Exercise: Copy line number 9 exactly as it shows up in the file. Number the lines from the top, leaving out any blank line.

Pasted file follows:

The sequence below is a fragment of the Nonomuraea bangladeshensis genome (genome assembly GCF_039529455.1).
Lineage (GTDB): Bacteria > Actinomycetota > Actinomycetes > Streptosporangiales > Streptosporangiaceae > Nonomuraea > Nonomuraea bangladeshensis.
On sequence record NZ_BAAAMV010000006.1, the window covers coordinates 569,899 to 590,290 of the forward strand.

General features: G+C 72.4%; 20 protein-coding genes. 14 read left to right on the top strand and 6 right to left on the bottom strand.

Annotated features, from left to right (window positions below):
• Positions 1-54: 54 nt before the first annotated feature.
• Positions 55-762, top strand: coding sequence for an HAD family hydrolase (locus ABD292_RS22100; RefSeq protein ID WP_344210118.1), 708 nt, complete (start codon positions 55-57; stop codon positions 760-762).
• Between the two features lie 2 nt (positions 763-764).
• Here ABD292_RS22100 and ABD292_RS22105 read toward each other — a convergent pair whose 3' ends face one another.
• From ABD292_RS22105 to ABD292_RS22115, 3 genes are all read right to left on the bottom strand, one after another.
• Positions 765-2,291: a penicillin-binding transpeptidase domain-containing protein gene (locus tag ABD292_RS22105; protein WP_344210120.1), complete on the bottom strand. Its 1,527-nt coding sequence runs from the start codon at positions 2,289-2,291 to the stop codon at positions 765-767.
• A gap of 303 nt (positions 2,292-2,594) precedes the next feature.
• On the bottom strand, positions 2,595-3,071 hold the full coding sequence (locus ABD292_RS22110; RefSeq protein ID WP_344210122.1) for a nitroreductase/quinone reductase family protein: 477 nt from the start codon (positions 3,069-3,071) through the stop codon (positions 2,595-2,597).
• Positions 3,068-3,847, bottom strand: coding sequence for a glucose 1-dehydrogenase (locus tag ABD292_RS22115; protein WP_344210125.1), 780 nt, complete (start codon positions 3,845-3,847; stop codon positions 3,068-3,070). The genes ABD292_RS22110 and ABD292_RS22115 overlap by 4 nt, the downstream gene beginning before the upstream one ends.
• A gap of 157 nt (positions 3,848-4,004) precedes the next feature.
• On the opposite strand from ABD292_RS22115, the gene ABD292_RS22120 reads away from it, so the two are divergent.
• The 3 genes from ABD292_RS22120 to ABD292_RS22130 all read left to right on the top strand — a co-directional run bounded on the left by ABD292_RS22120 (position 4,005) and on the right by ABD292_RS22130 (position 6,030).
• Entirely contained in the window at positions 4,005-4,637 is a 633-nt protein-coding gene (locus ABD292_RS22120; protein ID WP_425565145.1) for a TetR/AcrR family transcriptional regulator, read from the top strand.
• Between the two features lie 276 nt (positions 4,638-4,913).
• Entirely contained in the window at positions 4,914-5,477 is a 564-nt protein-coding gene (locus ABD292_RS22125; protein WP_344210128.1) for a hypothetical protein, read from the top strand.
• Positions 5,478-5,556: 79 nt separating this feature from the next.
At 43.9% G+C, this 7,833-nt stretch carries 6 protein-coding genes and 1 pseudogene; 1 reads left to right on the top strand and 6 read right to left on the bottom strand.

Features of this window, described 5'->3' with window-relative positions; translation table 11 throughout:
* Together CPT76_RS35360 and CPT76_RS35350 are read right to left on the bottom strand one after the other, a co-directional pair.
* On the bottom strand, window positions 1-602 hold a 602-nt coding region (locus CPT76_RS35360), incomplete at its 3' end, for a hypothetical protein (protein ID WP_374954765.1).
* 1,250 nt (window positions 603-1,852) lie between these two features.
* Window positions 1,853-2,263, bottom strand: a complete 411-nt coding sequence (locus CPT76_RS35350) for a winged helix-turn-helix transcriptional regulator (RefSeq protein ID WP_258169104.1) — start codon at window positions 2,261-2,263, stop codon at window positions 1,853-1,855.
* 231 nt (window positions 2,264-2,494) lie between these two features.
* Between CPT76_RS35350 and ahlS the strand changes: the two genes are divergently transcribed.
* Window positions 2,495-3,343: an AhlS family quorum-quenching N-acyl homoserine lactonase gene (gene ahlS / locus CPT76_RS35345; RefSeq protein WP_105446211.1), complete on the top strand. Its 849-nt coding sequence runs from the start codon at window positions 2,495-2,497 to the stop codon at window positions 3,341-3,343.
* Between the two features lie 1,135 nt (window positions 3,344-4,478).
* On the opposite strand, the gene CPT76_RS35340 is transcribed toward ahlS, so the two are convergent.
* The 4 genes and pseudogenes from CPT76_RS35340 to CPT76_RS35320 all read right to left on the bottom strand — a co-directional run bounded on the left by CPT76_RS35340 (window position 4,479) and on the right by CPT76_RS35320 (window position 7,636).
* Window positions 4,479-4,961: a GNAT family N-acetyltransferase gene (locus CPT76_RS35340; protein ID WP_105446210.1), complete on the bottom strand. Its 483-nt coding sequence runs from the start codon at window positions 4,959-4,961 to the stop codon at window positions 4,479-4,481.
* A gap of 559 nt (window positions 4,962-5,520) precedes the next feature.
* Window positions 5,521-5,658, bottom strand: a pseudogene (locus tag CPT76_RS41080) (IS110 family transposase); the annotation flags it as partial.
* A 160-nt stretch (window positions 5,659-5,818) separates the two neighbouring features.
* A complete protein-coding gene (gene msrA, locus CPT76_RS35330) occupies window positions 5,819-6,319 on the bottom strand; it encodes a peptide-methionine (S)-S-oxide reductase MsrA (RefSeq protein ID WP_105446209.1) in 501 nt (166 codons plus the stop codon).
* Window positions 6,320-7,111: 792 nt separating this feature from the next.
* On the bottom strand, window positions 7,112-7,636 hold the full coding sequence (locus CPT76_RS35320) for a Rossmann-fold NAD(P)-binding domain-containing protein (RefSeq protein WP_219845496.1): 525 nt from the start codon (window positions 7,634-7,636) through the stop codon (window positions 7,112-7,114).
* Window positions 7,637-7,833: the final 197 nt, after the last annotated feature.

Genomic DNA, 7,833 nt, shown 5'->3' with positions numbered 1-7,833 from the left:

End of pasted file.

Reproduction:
• Here ABD292_RS22100 and ABD292_RS22105 read toward each other — a convergent pair whose 3' ends face one another.